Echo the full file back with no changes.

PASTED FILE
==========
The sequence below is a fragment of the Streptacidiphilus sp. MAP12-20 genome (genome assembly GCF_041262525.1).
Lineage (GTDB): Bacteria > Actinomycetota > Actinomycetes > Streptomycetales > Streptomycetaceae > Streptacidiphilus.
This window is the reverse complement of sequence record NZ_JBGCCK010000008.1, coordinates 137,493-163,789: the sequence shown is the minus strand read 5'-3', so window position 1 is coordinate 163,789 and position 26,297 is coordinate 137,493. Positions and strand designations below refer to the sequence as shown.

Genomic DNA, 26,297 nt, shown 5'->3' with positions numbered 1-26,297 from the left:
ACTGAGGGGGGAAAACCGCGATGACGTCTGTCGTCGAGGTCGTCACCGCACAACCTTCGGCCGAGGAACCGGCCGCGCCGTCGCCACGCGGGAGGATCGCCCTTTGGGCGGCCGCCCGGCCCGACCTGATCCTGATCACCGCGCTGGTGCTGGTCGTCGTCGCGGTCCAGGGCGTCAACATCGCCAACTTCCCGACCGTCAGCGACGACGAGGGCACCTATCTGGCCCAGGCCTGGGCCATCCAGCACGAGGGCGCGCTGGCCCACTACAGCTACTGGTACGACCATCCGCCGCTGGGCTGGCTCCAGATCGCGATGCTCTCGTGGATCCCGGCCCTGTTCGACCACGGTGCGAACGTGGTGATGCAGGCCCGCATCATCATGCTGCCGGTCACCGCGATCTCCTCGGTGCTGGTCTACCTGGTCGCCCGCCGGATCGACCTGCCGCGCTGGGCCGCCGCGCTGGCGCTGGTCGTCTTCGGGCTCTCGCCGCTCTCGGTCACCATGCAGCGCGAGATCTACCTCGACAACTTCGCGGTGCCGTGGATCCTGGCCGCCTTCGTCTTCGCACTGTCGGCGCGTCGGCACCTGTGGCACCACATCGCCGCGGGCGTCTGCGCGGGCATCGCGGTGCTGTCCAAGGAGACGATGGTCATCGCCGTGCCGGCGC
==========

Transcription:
The sequence below is a fragment of the Streptacidiphilus sp. MAP12-20 genome (genome assembly GCF_041262525.1).
Lineage (GTDB): Bacteria > Actinomycetota > Actinomycetes > Streptomycetales > Streptomycetaceae > Streptacidiphilus.
This window is the reverse complement of sequence record NZ_JBGCCK010000008.1, coordinates 137,493-163,789: the sequence shown is the minus strand read 5'-3', so window position 1 is coordinate 163,789 and position 26,297 is coordinate 137,493. Positions and strand designations below refer to the sequence as shown.

Genomic DNA, 26,297 nt, shown 5'->3' with positions numbered 1-26,297 from the left:
ACTGAGGGGGGAAAACCGCGATGACGTCTGTCGTCGAGGTCGTCACCGCACAACCTTCGGCCGAGGAACCGGCCGCGCCGTCGCCACGCGGGAGGATCGCCCTTTGGGCGGCCGCCCGGCCCGACCTGATCCTGATCACCGCGCTGGTGCTGGTCGTCGTCGCGGTCCAGGGCGTCAACATCGCCAACTTCCCGACCGTCAGCGACGACGAGGGCACCTATCTGGCCCAGGCCTGGGCCATCCAGCACGAGGGCGCGCTGGCCCACTACAGCTACTGGTACGACCATCCGCCGCTGGGCTGGCTCCAGATCGCGATGCTCTCGTGGATCCCGGCCCTGTTCGACCACGGTGCGAACGTGGTGATGCAGGCCCGCATCATCATGCTGCCGGTCACCGCGATCTCCTCGGTGCTGGTCTACCTGGTCGCCCGCCGGATCGACCTGCCGCGCTGGGCCGCCGCGCTGGCGCTGGTCGTCTTCGGGCTCTCGCCGCTCTCGGTCACCATGCAGCGCGAGATCTACCTCGACAACTTCGCGGTGCCGTGGATCCTGGCCGCCTTCGTCTTCGCACTGTCGGCGCGTCGGCACCTGTGGCACCACATCGCCGCGGGCGTCTGCGCGGGCATCGCGGTGCTGTCCAAGGAGACGATGGTCATCGCCGTGCCGGCGC